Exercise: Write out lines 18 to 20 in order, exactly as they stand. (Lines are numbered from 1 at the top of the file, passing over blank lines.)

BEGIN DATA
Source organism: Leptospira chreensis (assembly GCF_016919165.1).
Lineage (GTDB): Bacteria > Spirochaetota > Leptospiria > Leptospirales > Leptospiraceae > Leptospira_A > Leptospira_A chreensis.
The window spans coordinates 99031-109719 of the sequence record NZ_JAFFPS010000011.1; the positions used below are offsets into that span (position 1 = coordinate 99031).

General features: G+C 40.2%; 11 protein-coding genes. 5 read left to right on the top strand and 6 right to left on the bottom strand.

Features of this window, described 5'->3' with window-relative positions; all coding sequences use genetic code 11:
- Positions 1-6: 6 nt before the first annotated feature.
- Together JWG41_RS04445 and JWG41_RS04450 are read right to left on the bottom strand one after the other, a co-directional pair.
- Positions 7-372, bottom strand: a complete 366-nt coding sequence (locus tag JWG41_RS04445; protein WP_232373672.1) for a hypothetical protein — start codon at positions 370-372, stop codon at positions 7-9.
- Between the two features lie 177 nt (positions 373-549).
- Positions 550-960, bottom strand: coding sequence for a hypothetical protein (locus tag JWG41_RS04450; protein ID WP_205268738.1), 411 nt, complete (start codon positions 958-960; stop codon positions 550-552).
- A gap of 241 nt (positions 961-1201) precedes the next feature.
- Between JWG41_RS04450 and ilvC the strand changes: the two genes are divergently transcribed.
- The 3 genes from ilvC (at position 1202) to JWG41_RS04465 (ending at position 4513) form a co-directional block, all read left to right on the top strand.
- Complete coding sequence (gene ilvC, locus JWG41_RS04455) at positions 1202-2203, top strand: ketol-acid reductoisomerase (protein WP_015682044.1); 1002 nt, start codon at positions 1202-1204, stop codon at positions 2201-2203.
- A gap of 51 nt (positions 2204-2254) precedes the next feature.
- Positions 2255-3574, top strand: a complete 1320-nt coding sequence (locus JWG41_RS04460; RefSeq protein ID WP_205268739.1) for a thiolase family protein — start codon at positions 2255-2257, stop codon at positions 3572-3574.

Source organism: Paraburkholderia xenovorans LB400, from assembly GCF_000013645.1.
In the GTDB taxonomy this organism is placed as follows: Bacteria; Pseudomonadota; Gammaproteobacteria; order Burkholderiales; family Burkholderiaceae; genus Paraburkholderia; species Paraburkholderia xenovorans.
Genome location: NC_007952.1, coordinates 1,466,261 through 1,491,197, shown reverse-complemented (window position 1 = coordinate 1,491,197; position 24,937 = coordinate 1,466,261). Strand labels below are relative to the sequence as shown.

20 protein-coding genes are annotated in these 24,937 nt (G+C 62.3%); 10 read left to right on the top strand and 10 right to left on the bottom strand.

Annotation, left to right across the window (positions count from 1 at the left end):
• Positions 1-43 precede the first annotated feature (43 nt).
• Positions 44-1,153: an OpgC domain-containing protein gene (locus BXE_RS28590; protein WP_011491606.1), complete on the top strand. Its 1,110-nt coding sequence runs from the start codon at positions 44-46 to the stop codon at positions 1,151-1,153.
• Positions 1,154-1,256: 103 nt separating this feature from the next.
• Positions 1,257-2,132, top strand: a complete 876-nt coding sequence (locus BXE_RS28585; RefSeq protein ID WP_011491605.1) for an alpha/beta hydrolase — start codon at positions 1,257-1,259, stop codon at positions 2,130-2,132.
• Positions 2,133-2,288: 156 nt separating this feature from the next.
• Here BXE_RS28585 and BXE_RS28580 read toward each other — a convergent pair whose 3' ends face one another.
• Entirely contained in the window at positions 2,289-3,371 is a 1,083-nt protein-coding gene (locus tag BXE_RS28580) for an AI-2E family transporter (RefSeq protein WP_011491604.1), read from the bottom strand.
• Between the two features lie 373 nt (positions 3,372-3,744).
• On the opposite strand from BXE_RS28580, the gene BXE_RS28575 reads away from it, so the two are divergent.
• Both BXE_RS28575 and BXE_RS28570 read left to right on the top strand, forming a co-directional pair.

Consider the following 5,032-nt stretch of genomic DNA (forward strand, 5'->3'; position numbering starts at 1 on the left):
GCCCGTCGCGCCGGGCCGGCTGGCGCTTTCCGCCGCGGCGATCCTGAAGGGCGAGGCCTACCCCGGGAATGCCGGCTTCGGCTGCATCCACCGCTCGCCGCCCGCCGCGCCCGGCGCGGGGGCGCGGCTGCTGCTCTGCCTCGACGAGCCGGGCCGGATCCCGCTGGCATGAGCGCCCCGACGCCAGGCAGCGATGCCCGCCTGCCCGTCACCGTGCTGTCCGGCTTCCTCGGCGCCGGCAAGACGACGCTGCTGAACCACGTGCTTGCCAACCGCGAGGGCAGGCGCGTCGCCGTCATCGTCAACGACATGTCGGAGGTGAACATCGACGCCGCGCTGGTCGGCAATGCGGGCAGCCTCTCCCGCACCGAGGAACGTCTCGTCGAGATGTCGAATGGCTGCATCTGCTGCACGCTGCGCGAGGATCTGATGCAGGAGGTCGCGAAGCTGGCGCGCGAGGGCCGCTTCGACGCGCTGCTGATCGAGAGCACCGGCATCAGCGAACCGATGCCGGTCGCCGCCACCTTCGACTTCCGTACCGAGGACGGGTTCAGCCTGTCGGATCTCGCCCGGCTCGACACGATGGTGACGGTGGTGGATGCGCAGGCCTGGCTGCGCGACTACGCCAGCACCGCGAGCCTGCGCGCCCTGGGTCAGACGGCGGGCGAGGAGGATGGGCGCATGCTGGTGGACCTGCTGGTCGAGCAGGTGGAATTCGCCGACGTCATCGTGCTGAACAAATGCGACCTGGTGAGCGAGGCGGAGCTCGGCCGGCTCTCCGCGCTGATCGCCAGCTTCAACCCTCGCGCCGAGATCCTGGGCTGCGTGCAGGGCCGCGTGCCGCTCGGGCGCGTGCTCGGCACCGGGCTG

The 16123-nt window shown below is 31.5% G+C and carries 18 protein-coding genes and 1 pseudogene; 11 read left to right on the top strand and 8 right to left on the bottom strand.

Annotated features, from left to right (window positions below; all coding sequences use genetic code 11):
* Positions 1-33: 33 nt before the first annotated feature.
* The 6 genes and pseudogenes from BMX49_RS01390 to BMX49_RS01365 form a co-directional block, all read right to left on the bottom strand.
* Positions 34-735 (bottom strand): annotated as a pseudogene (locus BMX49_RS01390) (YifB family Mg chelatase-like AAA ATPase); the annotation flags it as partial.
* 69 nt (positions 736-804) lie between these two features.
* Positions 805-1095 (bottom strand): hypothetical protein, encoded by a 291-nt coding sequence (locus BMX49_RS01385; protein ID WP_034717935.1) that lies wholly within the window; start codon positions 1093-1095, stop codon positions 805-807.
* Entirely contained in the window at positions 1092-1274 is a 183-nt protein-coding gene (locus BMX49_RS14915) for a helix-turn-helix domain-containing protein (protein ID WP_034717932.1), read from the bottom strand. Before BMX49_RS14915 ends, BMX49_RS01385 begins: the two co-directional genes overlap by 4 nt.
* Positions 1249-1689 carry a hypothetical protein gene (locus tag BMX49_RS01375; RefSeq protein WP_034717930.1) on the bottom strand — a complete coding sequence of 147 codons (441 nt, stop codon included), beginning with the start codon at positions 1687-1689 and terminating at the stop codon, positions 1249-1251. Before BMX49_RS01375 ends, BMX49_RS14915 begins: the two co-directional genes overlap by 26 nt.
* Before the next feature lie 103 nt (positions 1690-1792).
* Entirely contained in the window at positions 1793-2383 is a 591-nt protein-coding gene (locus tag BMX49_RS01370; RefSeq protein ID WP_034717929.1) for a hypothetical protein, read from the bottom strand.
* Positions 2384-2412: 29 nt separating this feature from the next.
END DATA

In the GTDB taxonomy this organism is placed as follows: Bacteria; Pseudomonadota; Gammaproteobacteria; order Burkholderiales; family Burkholderiaceae; genus Paraburkholderia; species Paraburkholderia xenovorans.
Genome location: NC_007952.1, coordinates 1,466,261 through 1,491,197, shown reverse-complemented (window position 1 = coordinate 1,491,197; position 24,937 = coordinate 1,466,261). Strand labels below are relative to the sequence as shown.

20 protein-coding genes are annotated in these 24,937 nt (G+C 62.3%); 10 read left to right on the top strand and 10 right to left on the bottom strand.